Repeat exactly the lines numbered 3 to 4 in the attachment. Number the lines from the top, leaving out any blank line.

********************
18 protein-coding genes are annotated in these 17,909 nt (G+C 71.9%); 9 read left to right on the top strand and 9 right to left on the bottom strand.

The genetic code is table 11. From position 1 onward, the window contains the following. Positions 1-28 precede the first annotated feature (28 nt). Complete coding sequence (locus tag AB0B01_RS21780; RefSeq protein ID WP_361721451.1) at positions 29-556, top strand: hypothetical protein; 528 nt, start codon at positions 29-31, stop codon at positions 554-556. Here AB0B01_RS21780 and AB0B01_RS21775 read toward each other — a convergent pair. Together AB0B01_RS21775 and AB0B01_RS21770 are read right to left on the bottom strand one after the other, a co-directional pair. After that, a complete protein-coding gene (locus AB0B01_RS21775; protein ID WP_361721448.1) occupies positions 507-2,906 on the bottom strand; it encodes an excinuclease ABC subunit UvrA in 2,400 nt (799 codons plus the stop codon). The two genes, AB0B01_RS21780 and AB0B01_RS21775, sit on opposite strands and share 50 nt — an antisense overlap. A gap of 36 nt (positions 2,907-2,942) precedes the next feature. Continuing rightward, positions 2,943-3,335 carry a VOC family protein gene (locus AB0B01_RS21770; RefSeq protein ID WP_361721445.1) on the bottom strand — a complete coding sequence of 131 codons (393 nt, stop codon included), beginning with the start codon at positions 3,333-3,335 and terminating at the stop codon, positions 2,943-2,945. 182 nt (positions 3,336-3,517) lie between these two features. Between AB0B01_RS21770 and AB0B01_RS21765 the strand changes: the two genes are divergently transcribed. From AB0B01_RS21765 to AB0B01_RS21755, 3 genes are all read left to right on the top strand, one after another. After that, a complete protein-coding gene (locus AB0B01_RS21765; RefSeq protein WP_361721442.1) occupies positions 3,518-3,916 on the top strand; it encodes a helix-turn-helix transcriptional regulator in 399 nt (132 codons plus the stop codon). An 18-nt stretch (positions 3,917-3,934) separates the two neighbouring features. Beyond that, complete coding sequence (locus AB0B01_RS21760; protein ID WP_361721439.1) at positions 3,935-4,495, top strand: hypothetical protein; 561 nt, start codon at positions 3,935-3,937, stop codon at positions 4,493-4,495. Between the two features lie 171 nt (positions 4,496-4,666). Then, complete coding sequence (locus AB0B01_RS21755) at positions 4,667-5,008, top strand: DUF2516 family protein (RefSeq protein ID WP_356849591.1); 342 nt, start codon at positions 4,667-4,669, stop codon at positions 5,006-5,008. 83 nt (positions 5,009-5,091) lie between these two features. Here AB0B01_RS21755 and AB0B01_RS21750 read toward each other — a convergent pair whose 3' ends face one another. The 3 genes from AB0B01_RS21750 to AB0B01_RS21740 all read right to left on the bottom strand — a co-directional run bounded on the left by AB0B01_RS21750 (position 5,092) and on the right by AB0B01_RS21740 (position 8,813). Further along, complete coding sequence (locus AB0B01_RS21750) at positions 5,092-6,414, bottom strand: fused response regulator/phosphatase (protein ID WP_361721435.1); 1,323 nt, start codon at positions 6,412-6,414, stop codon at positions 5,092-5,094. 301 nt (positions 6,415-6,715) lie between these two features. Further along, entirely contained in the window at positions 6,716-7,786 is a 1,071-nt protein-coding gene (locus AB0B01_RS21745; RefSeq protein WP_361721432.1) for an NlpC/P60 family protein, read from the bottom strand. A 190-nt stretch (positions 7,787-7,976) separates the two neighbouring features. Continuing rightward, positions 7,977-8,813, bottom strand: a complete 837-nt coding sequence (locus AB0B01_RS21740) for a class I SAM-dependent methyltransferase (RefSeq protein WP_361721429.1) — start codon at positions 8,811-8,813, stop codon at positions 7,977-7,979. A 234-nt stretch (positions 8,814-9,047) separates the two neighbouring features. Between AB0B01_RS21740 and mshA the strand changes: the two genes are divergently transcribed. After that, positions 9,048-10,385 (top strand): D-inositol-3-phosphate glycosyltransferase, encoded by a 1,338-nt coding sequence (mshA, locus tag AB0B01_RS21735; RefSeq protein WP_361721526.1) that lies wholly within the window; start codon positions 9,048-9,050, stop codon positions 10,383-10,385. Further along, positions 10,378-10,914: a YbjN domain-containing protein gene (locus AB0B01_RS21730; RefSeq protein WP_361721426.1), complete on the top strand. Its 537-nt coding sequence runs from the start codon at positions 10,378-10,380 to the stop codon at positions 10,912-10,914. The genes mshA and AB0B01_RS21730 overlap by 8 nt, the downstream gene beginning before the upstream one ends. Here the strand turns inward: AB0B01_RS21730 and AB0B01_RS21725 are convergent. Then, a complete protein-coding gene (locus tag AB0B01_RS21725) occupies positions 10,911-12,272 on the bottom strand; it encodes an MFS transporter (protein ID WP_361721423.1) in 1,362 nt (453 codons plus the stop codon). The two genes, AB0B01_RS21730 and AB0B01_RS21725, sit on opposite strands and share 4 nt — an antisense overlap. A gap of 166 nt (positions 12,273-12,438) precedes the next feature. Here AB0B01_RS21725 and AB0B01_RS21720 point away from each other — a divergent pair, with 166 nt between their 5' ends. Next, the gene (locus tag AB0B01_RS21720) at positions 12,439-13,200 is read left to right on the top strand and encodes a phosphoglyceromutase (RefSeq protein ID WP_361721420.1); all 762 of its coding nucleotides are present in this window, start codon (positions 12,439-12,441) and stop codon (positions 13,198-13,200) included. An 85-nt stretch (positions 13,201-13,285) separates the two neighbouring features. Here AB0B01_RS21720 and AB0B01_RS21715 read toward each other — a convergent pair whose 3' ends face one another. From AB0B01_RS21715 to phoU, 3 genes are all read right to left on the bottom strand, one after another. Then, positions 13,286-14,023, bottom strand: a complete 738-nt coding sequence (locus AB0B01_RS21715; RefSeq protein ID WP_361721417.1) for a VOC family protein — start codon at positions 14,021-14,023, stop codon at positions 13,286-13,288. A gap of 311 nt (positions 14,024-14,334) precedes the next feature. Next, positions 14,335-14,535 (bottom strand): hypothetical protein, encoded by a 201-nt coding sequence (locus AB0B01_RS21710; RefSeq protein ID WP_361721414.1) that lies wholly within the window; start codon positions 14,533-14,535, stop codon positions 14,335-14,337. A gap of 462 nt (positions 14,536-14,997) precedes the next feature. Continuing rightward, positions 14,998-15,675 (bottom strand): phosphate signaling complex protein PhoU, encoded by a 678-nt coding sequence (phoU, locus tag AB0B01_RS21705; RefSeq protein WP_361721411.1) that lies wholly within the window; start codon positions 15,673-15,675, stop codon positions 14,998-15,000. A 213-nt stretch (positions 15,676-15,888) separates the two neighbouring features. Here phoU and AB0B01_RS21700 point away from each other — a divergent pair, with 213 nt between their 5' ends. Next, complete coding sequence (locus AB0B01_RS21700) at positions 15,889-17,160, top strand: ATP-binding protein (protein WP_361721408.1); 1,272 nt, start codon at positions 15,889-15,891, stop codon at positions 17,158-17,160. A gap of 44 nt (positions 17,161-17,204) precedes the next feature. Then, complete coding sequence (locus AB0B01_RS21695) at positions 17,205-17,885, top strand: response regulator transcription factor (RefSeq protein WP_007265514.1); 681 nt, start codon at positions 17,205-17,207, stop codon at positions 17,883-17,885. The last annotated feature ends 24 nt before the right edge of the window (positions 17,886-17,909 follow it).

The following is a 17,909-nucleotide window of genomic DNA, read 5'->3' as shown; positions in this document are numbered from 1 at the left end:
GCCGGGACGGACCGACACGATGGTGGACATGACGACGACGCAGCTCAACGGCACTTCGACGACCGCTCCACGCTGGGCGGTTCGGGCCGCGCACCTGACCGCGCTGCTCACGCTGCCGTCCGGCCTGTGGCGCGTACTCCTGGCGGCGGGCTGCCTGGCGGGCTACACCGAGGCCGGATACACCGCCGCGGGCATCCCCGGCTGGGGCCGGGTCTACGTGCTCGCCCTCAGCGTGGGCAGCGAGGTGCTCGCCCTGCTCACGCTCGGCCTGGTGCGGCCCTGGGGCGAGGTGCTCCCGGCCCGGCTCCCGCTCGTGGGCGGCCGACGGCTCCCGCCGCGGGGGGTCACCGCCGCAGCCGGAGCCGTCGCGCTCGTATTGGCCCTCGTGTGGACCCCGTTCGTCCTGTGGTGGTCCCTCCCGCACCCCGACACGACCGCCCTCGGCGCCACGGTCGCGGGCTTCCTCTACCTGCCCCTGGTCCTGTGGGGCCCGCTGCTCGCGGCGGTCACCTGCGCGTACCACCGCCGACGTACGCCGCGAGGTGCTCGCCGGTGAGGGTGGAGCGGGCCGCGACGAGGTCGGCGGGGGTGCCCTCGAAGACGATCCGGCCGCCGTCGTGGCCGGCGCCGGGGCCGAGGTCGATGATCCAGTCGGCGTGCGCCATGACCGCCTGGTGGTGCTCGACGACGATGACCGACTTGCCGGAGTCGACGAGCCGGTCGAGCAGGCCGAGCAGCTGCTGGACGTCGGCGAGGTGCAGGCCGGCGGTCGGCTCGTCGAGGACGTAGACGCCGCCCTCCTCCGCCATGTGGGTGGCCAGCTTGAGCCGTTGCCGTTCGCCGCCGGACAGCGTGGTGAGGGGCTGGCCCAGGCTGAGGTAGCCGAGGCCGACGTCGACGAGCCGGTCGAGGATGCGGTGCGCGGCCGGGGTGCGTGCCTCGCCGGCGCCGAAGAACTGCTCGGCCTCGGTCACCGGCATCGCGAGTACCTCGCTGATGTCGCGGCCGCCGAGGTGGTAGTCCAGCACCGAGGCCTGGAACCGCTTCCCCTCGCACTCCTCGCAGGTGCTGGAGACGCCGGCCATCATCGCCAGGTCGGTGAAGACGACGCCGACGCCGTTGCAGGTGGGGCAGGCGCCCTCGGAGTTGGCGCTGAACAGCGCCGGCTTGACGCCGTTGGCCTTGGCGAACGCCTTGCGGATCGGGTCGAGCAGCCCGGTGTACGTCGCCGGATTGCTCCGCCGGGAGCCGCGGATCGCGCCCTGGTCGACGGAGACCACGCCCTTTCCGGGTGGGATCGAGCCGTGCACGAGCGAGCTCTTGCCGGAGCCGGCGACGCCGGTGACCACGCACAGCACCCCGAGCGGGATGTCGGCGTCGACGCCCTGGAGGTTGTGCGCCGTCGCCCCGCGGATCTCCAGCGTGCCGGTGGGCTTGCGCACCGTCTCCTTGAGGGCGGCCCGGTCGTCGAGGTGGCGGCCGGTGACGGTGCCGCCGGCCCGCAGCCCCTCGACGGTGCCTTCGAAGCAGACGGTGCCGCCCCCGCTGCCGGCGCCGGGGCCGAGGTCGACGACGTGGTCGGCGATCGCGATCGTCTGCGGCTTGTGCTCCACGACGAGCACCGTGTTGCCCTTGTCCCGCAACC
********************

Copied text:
The following is a 17,909-nucleotide window of genomic DNA, read 5'->3' as shown; positions in this document are numbered from 1 at the left end:
GCCGGGACGGACCGACACGATGGTGGACATGACGACGACGCAGCTCAACGGCACTTCGACGACCGCTCCACGCTGGGCGGTTCGGGCCGCGCACCTGACCGCGCTGCTCACGCTGCCGTCCGGCCTGTGGCGCGTACTCCTGGCGGCGGGCTGCCTGGCGGGCTACACCGAGGCCGGATACACCGCCGCGGGCATCCCCGGCTGGGGCCGGGTCTACGTGCTCGCCCTCAGCGTGGGCAGCGAGGTGCTCGCCCTGCTCACGCTCGGCCTGGTGCGGCCCTGGGGCGAGGTGCTCCCGGCCCGGCTCCCGCTCGTGGGCGGCCGACGGCTCCCGCCGCGGGGGGTCACCGCCGCAGCCGGAGCCGTCGCGCTCGTATTGGCCCTCGTGTGGACCCCGTTCGTCCTGTGGTGGTCCCTCCCGCACCCCGACACGACCGCCCTCGGCGCCACGGTCGCGGGCTTCCTCTACCTGCCCCTGGTCCTGTGGGGCCCGCTGCTCGCGGCGGTCACCTGCGCGTACCACCGCCGACGTACGCCGCGAGGTGCTCGCCGGTGAGGGTGGAGCGGGCCGCGACGAGGTCGGCGGGGGTGCCCTCGAAGACGATCCGGCCGCCGTCGTGGCCGGCGCCGGGGCCGAGGTCGATGATCCAGTCGGCGTGCGCCATGACCGCCTGGTGGTGCTCGACGACGATGACCGACTTGCCGGAGTCGACGAGCCGGTCGAGCAGGCCGAGCAGCTGCTGGACGTCGGCGAGGTGCAGGCCGGCGGTCGGCTCGTCGAGGACGTAGACGCCGCCCTCCTCCGCCATGTGGGTGGCCAGCTTGAGCCGTTGCCGTTCGCCGCCGGACAGCGTGGTGAGGGGCTGGCCCAGGCTGAGGTAGCCGAGGCCGACGTCGACGAGCCGGTCGAGGATGCGGTGCGCGGCCGGGGTGCGTGCCTCGCCGGCGCCGAAGAACTGCTCGGCCTCGGTCACCGGCATCGCGAGTACCTCGCTGATGTCGCGGCCGCCGAGGTGGTAGTCCAGCACCGAGGCCTGGAACCGCTTCCCCTCGCACTCCTCGCAGGTGCTGGAGACGCCGGCCATCATCGCCAGGTCGGTGAAGACGACGCCGACGCCGTTGCAGGTGGGGCAGGCGCCCTCGGAGTTGGCGCTGAACAGCGCCGGCTTGACGCCGTTGGCCTTGGCGAACGCCTTGCGGATCGGGTCGAGCAGCCCGGTGTACGTCGCCGGATTGCTCCGCCGGGAGCCGCGGATCGCGCCCTGGTCGACGGAGACCACGCCCTTTCCGGGTGGGATCGAGCCGTGCACGAGCGAGCTCTTGCCGGAGCCGGCGACGCCGGTGACCACGCACAGCACCCCGAGCGGGATGTCGGCGTCGACGCCCTGGAGGTTGTGCGCCGTCGCCCCGCGGATCTCCAGCGTGCCGGTGGGCTTGCGCACCGTCTCCTTGAGGGCGGCCCGGTCGTCGAGGTGGCGGCCGGTGACGGTGCCGCCGGCCCGCAGCCCCTCGACGGTGCCTTCGAAGCAGACGGTGCCGCCCCCGCTGCCGGCGCCGGGGCCGAGGTCGACGACGTGGTCGGCGATCGCGATCGTCTGCGGCTTGTGCTCCACGACGAGCACCGTGTTGCCCTTGTCCCGCAACC